Contract Creation and Management
Johnny B Good
April 30, 2012
Contract Creation and Management
This week assignment is to provide analysis on the Contract Creation and Management simulation provided in the University of Phoenix (UOP) materials website. The simulation involves two companies; Span Systems, a California-based custom e-banking software developer and Citizen-Schwarz AG (C-S), a Stuttgart-based bank with revenues of over $20 billion. Through C-S’s regional offices in the United States, they contracted out Span Systems to develop a Java-based transaction processing software so they can enter the competitive $640 billion retail financial services market in America (UOP, 2002). The contract between Span and C-S is for one year and worth $6 million. This contract is Span Systems’ biggest and most prestigious banking software project to date and is targeting C-S’s bigger e-Customer Relationship Marketing (CRM) order in the future. Span System’s chances of getting the order hinge on the performance of this contract. In this simulation, I act as Span Systems’ project manager and must deal with problems that have risen or risk losing this contract and any future business relationship with C-S.
Eight months have passed and the project has progressed but C-S’s Information Technology Outsourcing Director is now involved. C-S states: -
Span’s deliverables in the last couple months have been behind schedule and the quality has been unacceptable, with major bugs being detected in the user testing stage (UOP, 2002). -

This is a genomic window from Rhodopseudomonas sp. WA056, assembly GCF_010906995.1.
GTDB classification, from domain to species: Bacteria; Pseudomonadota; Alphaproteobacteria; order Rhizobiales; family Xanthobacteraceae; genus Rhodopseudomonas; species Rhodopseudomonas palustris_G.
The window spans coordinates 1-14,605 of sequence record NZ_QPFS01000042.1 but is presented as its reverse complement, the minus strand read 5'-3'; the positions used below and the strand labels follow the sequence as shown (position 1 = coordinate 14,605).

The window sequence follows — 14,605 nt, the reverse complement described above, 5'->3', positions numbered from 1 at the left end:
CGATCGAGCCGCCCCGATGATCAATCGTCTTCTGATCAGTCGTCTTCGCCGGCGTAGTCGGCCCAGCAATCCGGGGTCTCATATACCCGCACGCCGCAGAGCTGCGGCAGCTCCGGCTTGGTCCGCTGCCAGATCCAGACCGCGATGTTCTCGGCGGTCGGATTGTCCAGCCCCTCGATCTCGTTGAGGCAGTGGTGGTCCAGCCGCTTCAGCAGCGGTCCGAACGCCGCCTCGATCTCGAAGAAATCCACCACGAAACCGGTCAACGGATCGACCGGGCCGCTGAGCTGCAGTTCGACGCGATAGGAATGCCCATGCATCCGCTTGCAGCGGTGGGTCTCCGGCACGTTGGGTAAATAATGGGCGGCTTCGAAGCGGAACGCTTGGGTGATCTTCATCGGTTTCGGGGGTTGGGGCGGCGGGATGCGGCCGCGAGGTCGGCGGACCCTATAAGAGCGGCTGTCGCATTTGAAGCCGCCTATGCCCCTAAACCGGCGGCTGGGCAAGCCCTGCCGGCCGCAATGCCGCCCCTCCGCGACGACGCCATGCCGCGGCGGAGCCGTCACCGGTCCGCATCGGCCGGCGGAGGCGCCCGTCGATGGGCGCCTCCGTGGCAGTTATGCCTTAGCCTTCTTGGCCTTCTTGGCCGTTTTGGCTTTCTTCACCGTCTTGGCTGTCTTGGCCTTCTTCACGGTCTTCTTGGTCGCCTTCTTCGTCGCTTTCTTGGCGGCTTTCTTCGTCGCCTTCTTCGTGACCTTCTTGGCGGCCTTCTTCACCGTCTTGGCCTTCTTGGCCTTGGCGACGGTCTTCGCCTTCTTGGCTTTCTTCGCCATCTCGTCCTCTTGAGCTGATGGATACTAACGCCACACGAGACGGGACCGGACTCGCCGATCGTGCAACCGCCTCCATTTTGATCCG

C-S contents that they cannot afford the schedule slip because of its deadline for the release of the transaction software in the market (UOP, 2002). -
C-S wants the immediate transfer of all unfinished code and the contract rescinded (UOP, 2002). Although Span Systems agrees with the statements, they claim it’s not their fault and states the following: -
Requirements have grown disproportionately since originally determined, difficult to accommodate within earlier budget and timelines (UOP, 2002) -
C-S’s approval and review times affected due to change in project management structure
Span System’s CEO does not want to lose this contract and advised to settle the dispute amicably; however, before any negotiation begins he wants me to look at the clauses in the contract that favor Span Systems and prepare negotiation points. I chose the following contract clauses with their pros and cons as negotiation points: 1. Breach of Contract under “Internal Escalation Procedure for Disputes” Contract clause states “Prior to the filing of any formal proceedings with respect to dispute, the party believing itself aggrieved (the “invoking Party”) shall call for progressive management involvement in the dispute negotiation by written notice to the other party” (UOP, 2002). Pros – That C-S has unilaterally indicted rescission of contract is a clear violation of its contractual obligation of “progressive management involvement in dispute negotiation (UOP, 2002) Cons – None, unless C-S has reason to refute (UOP, 2002).
2. Breach of Contract under “Requirements Change”
Contract Clause states in the event that C-S requiring any ordinary changes to the user and system requirements originally agreed to, C-S will notify Span Systems as soon as possible during regular business hours and pay Span Systems any accruals at the rate agreed to. Any changes in functional requirements or enhancements will be handled as per the procedure outlined in Information Technology Project Methodology Standards” (UOP, 2002). Pros – requirements have grown unusually as against ‘ordinary changes to user and system requirements’ agreed in the contract. This has been an obstacle in meeting timelines originally agreed to (UOP, 2002) Cons – Quality measurements of deliverables will play a key role in determining whether Span’s claim is valid. If the deliverables have been of high quality, then Span would...
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